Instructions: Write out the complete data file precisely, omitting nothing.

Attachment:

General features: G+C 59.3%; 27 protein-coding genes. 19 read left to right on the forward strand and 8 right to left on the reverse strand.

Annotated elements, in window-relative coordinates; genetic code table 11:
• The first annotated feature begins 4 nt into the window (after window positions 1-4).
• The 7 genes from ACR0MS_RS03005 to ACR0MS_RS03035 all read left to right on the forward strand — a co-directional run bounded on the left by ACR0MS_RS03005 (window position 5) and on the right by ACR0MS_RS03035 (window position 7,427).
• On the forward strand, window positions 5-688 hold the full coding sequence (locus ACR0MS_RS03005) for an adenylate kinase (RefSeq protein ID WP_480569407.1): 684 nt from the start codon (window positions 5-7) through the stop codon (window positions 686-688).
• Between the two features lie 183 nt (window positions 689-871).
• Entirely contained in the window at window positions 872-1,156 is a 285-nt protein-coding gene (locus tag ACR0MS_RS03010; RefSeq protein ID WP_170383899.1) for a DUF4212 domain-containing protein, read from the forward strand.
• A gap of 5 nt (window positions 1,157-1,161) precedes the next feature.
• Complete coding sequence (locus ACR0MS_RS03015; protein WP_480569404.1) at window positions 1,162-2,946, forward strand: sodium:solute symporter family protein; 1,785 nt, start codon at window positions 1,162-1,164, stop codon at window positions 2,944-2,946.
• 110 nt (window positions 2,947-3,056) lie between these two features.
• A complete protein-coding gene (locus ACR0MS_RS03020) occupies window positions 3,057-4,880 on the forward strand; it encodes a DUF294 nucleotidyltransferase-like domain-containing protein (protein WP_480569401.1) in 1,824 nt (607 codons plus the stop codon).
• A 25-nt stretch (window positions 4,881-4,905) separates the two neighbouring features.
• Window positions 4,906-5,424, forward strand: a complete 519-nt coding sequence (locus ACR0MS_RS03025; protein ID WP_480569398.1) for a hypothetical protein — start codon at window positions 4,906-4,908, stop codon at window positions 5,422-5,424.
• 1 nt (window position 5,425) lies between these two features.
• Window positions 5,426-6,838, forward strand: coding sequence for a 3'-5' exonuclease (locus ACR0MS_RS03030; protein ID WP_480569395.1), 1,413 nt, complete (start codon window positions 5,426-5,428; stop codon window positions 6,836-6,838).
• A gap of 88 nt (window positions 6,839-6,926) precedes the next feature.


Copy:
General features: G+C 59.3%; 27 protein-coding genes. 19 read left to right on the forward strand and 8 right to left on the reverse strand.

Annotated elements, in window-relative coordinates; genetic code table 11:
• The first annotated feature begins 4 nt into the window (after window positions 1-4).
• The 7 genes from ACR0MS_RS03005 to ACR0MS_RS03035 all read left to right on the forward strand — a co-directional run bounded on the left by ACR0MS_RS03005 (window position 5) and on the right by ACR0MS_RS03035 (window position 7,427).
• On the forward strand, window positions 5-688 hold the full coding sequence (locus ACR0MS_RS03005) for an adenylate kinase (RefSeq protein ID WP_480569407.1): 684 nt from the start codon (window positions 5-7) through the stop codon (window positions 686-688).
• Between the two features lie 183 nt (window positions 689-871).
• Entirely contained in the window at window positions 872-1,156 is a 285-nt protein-coding gene (locus tag ACR0MS_RS03010; RefSeq protein ID WP_170383899.1) for a DUF4212 domain-containing protein, read from the forward strand.
• A gap of 5 nt (window positions 1,157-1,161) precedes the next feature.
• Complete coding sequence (locus ACR0MS_RS03015; protein WP_480569404.1) at window positions 1,162-2,946, forward strand: sodium:solute symporter family protein; 1,785 nt, start codon at window positions 1,162-1,164, stop codon at window positions 2,944-2,946.
• 110 nt (window positions 2,947-3,056) lie between these two features.
• A complete protein-coding gene (locus ACR0MS_RS03020) occupies window positions 3,057-4,880 on the forward strand; it encodes a DUF294 nucleotidyltransferase-like domain-containing protein (protein WP_480569401.1) in 1,824 nt (607 codons plus the stop codon).
• A 25-nt stretch (window positions 4,881-4,905) separates the two neighbouring features.
• Window positions 4,906-5,424, forward strand: a complete 519-nt coding sequence (locus ACR0MS_RS03025; protein ID WP_480569398.1) for a hypothetical protein — start codon at window positions 4,906-4,908, stop codon at window positions 5,422-5,424.
• 1 nt (window position 5,425) lies between these two features.
• Window positions 5,426-6,838, forward strand: coding sequence for a 3'-5' exonuclease (locus ACR0MS_RS03030; protein ID WP_480569395.1), 1,413 nt, complete (start codon window positions 5,426-5,428; stop codon window positions 6,836-6,838).
• A gap of 88 nt (window positions 6,839-6,926) precedes the next feature.